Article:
The tofu fa ($2.50), served with ginger syrup was a warm and silky dessert, smooth and delicious. It was not too sweet even with all of the ginger syrup added in, and additional syrup was available for 20 cents a packet. There is no savoury version on offer (the version I grew up with), but I guess you could always pour in some of your own soy sauce
Straight up white tofu ($7/kg) was warm, fragrant, and white as per the description.
OTHER COMMENTS These guys are here to sell tofu, and not to play any of your games. My partner didn’t know how much tofu she wanted, and the lady running the store essentially told her “up to you, doesn’t matter to me”. my partner countered with “one tofu please”.
As someone who is neither a gambler nor a returned serviceman I’ve seldom had the opportunity or desire to visit my local RSL club, but a recent move to Campsie and the promise of weekday yum cha at the local RSL was reason enough to change this. Being a recent transplant to the club’s 5km radius I was asked to sign up as a member for the year – a very nominal fee for a nice card with a horrible photo of me, 20% off my meal, and presumably voting rights, though I can’t find a copy of the club’s constitution online.
What struck me as I gazed at the wall of powerful faces in the club’s lobby was the very interesting racial and age make-up of its board of directors. Though at the last census in 2016 the median age in Campsie was 34 and the largest group by ancestry was Chinese at 31% of the local population followed by Nepalese at 6.9%, the distinguished gentleman (and they were all gentleman) who steer the RSL were of a distinctly more Caucasian (the club is located on Anglo Rd) and more experienced vintage than what you would expect. While the club doesn’t publish a racial breakdown of its membership, a glance around the dining hall’s patrons suggested that 31% Chinese ancestry could even be a bit on the conservative side, as far as estimates go. This of course wouldn’t account for the proportion of the membership who remain part of the club for its other facilities.
A diverse board is generally thought to be a safe board, and as I waited for my food to arrive at my table I reflected that whilst the club’s board of directors may not be as diverse at face value, it is extremely possible that they are diverse in other ways. I joked to my partner that I perhaps I should at the next election – after all I have a name and face similar to the membership, as well as a few years of non-profit directorship experience under my belt – but she told me to stop talking about nonsense and focus on my primary exam instead.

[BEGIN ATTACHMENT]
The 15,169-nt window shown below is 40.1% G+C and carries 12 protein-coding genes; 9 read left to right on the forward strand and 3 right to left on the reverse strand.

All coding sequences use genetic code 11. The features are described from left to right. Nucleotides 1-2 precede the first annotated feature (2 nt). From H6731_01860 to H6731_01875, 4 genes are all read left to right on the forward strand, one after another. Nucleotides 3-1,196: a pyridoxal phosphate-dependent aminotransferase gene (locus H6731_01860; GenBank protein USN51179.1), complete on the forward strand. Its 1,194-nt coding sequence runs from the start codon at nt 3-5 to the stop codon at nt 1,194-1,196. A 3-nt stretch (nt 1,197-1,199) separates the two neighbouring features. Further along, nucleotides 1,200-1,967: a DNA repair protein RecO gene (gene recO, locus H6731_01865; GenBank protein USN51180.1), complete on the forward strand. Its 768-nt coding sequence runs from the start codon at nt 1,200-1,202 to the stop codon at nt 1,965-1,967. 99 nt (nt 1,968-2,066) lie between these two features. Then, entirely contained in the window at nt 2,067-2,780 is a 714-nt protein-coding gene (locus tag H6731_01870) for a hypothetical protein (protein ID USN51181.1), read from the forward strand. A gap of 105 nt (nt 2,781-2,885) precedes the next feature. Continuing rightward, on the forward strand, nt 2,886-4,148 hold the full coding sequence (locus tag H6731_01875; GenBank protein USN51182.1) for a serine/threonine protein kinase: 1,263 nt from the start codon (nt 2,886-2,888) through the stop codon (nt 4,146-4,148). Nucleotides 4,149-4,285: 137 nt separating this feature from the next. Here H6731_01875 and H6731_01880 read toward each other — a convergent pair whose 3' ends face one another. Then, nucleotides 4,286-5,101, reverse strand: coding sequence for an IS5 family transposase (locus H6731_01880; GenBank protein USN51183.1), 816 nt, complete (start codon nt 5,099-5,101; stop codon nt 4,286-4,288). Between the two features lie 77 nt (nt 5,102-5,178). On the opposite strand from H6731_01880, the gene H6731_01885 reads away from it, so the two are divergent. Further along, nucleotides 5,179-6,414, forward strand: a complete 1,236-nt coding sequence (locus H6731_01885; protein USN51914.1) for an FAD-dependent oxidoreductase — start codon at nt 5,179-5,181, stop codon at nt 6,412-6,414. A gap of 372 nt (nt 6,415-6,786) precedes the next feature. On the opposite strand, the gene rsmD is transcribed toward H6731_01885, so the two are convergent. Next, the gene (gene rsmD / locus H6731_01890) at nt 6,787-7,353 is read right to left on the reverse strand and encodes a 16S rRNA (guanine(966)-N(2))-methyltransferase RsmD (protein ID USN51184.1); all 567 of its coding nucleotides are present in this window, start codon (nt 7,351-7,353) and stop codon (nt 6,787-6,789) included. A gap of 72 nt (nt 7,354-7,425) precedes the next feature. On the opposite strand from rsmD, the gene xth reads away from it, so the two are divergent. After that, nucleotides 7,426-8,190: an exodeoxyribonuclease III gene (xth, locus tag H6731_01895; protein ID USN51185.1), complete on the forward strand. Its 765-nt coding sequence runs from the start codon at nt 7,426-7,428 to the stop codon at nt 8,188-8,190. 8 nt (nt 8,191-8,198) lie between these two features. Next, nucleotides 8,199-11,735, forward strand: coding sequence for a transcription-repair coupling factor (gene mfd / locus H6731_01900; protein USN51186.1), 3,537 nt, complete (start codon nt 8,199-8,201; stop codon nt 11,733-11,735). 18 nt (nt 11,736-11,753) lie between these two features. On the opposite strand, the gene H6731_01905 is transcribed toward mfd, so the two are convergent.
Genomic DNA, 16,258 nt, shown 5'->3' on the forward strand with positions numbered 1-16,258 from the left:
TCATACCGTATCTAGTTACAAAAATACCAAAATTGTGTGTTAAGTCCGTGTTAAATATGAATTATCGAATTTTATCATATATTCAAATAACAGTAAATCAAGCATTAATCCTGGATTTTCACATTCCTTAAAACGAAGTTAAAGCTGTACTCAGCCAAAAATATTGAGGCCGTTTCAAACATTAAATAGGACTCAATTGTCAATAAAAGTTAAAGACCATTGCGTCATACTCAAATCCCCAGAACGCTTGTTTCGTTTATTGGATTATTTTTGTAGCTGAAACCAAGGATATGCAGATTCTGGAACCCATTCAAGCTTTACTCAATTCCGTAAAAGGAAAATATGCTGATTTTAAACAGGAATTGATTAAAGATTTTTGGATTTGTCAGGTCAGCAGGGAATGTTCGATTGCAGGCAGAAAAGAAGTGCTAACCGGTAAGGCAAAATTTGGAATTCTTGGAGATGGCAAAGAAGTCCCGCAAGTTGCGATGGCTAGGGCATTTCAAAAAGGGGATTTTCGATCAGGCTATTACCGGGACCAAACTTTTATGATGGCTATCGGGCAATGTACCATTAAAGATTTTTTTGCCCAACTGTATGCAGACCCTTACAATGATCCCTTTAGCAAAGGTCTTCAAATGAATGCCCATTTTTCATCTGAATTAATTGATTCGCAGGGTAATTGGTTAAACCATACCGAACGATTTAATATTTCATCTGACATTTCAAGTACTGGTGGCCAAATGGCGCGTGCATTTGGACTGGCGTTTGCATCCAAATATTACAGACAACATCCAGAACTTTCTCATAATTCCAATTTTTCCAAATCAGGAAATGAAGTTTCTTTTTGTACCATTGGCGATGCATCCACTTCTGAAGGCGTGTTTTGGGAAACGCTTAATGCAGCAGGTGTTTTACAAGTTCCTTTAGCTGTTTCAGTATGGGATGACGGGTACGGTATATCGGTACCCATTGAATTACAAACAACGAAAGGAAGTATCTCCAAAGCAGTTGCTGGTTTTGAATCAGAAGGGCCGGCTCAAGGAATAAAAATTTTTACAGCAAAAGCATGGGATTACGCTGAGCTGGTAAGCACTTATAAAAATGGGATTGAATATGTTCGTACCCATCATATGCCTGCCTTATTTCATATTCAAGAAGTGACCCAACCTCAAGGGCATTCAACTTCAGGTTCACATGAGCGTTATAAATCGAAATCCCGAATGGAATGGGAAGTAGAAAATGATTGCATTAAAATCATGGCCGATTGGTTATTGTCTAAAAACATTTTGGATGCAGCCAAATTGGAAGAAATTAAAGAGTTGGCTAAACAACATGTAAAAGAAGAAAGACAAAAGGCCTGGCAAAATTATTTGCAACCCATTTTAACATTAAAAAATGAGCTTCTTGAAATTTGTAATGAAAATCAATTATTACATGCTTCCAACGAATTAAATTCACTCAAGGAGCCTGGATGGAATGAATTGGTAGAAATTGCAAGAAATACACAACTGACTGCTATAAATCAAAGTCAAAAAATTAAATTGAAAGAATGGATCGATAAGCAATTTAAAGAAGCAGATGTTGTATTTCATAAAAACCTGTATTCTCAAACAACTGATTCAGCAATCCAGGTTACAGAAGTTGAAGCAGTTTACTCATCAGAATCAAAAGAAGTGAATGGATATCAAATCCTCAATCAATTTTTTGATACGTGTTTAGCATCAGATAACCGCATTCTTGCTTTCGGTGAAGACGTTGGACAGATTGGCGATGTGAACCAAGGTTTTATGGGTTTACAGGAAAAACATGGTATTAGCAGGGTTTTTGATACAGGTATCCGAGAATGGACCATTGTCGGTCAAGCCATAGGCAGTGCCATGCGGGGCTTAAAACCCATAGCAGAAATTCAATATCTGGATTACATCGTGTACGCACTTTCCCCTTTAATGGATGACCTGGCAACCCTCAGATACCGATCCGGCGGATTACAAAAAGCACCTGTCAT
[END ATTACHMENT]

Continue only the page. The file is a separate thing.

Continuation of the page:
And now to the food. These durian pastries were really pretty good. The actual pastry of it was quite buttery and flaky and nice in that regard, though the durian filling was a bit too sweet for me.
These egg tarts met the critical criteria for being egg tarts, but I did not feel that they went above and beyond. Stronger candidates in this area might feature a flakier crust, though perhaps my enjoyment of these was tempered by both the excellent pastry of the durian cake and the fact that I had to have both egg tarts as my partner does not like them.
I was not a fan of these black bean pork ribs, unusual for me, but my partner found nothing wrong with them.
The chive and prawn dumplings were good, though (and I don’t know if this is seasonal) I felt that better 韭菜饺 have a greater level of fragrance to them.
I enjoyed these chicken feet. These met the standard set by my extensive yum cha training a a child growing up in Western Sydney.
I wasn’t the biggest fan of the beef rice noodle rolls, the filling felt like the difference between a party sausage roll from the freezer aisle at Coles and an artisanal sausage roll baked on site.
I can’t comment on the turnip cake as I’ve never been a fan, but my partner was satisfied.
OTHER THOUGHTS, CONTINUED
Ultimately while I like to daydream about a get out the vote campaign leveraging the local Chinese community via WeChat, ultimately being a director of an organisation with such a significant involvement in gambling just isn’t what I’m looking for right now. Some inspired soul could potentially stand for election and use their position to reduce gambling in our clubs.
Sun Ho Campsie RSL Club, 25 Anglo Rd, Campsie NSW 2194 (02) 9784 0200